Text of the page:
Oliver felt, somewhat relieved, somewhat, more energetic after calling Jessie. Now that he could leave her, with some consent, he could finally sleep. His dog Max was also another leap. He went and rented out a room at the cheapest hotel in walking distance. The hotel had no name, but stunk in its own way, a mixture of fresh tar and rabbit pellets. The lady, or man, at the front desk, was balding, and was perhaps the source of the smell. What a lousy night.
A lousy night littered with dreams. When he woke, he was sweaty and filthy, but, ready. He made his way down the only stairwell, and onto the street. Oh, he thought. Shit.
Oliver realized his situation. He realized, it was already happening before he realized. He was stuck. Stuck in the hole of the never pleasing boredom. This was his own fault.
(SOME PARAGRAPH IN THAT LOST BOOKLET HERE )
Oliver made his way down the street, in seach of anything. He went into a starbucks, non of which was plesant, but still had coffee. Better coffee than Frederic, and nicer tables. He saw a newspaper, abandoned on a nearby table. His first intentions was to look at the comics, as any less productive adult would, but he searched for something more. But, this was not his newspaper. This newspaper was bought by someone else, and someone else read it, already taking out the spontaneity. Also it wasn’t in English. He decided to wait around for the owner of the newspaper, maybe that non-english visitor will bring some exictment with him or her. No one eventually came.
He had a lousy plan, where he would lie in the snow bank and hide, wait for the snow plow, and be killed. They’ll find his body in two pieces, buried in snow. That way, he could make the newspaper as an oddity, maybe in different languages. He does have a donor card. Maybe the middle pieces of his body wouldn’t be usable, but, some child in need could use his eye, and see things through a child perspective. Oliver wasn’t lucky enough, and after about twenty minutes of lying in the snow, he gave up. No snow plows were out that day.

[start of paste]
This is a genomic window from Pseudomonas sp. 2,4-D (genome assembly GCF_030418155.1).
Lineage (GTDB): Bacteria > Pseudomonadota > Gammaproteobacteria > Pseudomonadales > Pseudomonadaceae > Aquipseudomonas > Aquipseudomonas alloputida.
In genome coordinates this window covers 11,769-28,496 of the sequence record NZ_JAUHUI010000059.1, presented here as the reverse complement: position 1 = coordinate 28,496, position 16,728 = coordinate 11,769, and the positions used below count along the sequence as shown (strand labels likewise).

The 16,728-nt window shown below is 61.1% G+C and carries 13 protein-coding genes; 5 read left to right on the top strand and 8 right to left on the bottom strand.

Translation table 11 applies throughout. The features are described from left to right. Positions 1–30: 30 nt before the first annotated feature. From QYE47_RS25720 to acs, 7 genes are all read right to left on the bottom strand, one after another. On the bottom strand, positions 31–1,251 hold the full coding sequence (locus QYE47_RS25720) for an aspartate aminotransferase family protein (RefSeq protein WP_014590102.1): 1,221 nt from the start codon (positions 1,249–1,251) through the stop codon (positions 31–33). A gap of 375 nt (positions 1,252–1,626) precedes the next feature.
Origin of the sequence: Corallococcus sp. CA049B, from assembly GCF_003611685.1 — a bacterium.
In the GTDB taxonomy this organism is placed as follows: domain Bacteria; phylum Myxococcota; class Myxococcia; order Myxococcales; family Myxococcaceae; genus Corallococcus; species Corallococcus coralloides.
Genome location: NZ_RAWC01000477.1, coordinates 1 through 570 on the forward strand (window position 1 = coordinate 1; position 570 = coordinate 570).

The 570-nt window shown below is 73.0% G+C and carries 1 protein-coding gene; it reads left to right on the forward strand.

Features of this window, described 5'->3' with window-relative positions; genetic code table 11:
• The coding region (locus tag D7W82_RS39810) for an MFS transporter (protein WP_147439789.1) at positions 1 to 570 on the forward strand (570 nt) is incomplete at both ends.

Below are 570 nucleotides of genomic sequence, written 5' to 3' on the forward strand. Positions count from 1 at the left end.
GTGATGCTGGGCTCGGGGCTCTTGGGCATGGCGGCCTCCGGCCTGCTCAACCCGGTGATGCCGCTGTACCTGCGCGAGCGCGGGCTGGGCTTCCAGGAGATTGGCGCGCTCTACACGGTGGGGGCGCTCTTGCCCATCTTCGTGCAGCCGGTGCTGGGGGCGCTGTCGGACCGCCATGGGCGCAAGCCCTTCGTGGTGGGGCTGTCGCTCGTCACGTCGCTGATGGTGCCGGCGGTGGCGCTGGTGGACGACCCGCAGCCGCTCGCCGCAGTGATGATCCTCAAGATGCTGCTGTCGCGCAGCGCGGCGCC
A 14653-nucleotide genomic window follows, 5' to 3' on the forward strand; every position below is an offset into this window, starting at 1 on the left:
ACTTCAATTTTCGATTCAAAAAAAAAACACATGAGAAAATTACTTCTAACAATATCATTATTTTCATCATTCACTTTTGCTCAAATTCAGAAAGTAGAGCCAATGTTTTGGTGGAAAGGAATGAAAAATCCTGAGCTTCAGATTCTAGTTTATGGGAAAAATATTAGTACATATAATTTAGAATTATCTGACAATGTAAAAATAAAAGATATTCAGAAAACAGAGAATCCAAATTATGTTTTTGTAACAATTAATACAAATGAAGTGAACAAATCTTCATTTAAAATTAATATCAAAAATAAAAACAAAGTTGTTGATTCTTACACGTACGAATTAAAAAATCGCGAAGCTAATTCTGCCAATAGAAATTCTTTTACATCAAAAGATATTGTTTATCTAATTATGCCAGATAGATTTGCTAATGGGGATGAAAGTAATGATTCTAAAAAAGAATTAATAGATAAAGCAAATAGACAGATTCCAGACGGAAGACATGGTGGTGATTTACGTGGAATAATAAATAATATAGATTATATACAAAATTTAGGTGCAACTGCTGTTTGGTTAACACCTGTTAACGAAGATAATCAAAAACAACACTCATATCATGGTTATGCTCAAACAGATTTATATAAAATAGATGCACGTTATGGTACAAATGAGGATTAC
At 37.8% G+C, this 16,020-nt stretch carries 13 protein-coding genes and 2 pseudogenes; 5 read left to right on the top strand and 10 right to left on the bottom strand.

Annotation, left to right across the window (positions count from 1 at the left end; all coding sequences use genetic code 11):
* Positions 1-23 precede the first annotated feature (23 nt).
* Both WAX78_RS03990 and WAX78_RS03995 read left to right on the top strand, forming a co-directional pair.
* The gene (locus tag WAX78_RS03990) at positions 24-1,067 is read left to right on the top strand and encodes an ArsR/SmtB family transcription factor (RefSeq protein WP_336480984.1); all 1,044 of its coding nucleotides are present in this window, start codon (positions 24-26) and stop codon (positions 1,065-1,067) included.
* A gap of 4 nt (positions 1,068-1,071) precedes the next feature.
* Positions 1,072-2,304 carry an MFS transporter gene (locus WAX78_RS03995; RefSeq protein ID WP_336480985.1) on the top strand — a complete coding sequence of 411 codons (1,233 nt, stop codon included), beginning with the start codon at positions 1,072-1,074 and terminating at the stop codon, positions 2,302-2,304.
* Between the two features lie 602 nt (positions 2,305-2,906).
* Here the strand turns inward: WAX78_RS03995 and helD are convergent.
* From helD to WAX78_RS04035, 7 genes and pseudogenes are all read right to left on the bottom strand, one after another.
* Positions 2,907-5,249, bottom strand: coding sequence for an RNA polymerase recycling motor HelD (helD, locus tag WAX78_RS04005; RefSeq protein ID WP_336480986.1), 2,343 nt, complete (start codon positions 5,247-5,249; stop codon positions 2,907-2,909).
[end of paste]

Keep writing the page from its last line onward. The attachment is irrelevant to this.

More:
Oliver, like most desperate and hopeless men, looked in the phone book for the nearest gentleman’s club, about a dozen blocks away. It was a rat hole, with two poles, irregular and unstable coloured lights, and private rooms secured by sheets with holes and stains. The one pole dancer, surrounded by a trucker, a sweaty mess and a perhaps off duty police officer, serenaded herself on the pole like a tired spider. Left arm, right arm, left leg, spin and bend. She repeated this dance number only. No one threw money and no one looked each other in the eyes. Oliver hung by the bar, facing the dancer. He was soon approached by a large lady, who appeared to look like a dominatrix. To Oliver’s surprise, she was. When he got into the private room with the black curtains, he was quickly slapped (very hard) across the face, tripped and was hand cuffed to the absolutely filthy couch. I’m not into this! Said Oliver, who she only called “The Baby Whore Boy”. Oliver was not enjoying this! Not only would she not listen to the safety word (Halleluiah), she never restrained herself from using any of the demonic tools of sexual destruction. Also, she wanted a tip. A very large tip. By the end of the hour, Oliver lost half of his pocket cash, his dignity, and a patch of his hair. (From where, he will not say.)
Thats just a start I guess, just wrote it on the moment. What do you think? Should I continue it? Let me know. This is updated! Longer, but updated!